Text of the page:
Social License to Operate

Globally, nearly every new mining project presents difficult choices between the local impact and the global demand for

minerals. Mining engineers and exploration geologists often find themselves confronting tough ethical controversies.

The teaching of ethics is widespread in fields such as medicine, business and law, while ethics instruction related to mineral resource development generally lacks the breadth and well-defined applicability of those fields. Yet geologists, engineers and social scientists in our industry today face ethical questions that are as difficult, pervasive and urgent as those of any profession.

Critical ethical issues confronting our industry include:

  • Competition for use of the earth’s resources between developed and developing nations
  • Treatment of indigenous people
  • Tensions between environmental concerns, human health risks and economic growth

Social, political and ecological dilemmas emerge when trying to balance the potential negative local impact of a mine with the greater global need for materials supply. The process of investigation, discovery, development and exploitation of mineral resources can be fraught with controversy that many are unprepared to address.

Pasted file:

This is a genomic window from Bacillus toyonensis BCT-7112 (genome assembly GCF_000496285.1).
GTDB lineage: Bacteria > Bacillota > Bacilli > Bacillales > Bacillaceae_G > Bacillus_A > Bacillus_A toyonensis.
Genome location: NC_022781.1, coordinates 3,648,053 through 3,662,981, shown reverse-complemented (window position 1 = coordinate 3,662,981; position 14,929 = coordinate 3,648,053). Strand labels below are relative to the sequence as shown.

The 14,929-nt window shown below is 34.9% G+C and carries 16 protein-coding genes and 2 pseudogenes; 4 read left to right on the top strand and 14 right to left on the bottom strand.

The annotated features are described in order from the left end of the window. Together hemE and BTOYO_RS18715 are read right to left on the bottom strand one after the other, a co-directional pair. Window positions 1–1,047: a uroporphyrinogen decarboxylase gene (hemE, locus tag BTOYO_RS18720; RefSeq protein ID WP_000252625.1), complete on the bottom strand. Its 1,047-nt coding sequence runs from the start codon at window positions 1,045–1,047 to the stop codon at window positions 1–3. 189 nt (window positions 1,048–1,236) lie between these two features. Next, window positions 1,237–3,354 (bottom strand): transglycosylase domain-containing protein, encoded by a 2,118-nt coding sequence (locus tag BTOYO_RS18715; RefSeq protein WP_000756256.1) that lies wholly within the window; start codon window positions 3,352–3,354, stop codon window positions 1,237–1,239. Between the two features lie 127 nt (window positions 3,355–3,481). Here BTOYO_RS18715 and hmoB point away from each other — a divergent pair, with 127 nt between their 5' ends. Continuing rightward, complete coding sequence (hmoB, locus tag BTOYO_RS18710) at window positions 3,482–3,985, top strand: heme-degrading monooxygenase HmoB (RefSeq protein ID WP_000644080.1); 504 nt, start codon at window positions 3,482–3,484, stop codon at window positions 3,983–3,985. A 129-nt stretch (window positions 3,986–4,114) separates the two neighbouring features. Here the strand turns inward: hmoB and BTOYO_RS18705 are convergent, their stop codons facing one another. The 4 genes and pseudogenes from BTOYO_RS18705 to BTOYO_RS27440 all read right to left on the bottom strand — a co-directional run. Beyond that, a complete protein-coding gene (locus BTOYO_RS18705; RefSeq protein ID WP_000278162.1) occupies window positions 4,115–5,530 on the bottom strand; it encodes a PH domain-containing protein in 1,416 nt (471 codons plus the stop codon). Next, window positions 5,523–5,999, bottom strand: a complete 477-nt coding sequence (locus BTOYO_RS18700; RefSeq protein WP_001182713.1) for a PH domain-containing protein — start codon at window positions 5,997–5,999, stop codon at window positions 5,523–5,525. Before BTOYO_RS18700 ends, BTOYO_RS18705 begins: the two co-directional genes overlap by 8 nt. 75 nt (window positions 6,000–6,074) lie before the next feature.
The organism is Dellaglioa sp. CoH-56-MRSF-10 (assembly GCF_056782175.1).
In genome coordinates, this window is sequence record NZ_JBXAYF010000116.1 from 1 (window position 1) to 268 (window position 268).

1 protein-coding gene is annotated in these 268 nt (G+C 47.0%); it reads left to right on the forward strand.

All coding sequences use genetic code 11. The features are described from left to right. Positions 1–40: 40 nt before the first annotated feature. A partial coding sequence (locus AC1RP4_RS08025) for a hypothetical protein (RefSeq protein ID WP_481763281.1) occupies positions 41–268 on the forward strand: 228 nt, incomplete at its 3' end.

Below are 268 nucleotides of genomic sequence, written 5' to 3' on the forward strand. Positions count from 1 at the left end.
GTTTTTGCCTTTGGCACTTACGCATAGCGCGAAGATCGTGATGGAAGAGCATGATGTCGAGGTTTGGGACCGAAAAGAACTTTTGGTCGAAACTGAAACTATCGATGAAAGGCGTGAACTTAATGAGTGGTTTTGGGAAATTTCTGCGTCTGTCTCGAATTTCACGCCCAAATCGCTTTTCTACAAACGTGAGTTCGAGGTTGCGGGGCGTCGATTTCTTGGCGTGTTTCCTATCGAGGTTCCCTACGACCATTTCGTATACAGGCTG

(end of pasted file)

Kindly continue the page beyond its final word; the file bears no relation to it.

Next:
That’s why the Lowell Institute for Mineral Resources is developing collaborations with legal scholars and social scientists to prepare both students and professionals for the challenges of obtaining a social license to operate.

We collaborate with the James E. Rogers College of Law on research and education related to mining, natural resource and environmental law, human rights and indigenous peoples interactions with extractive industries.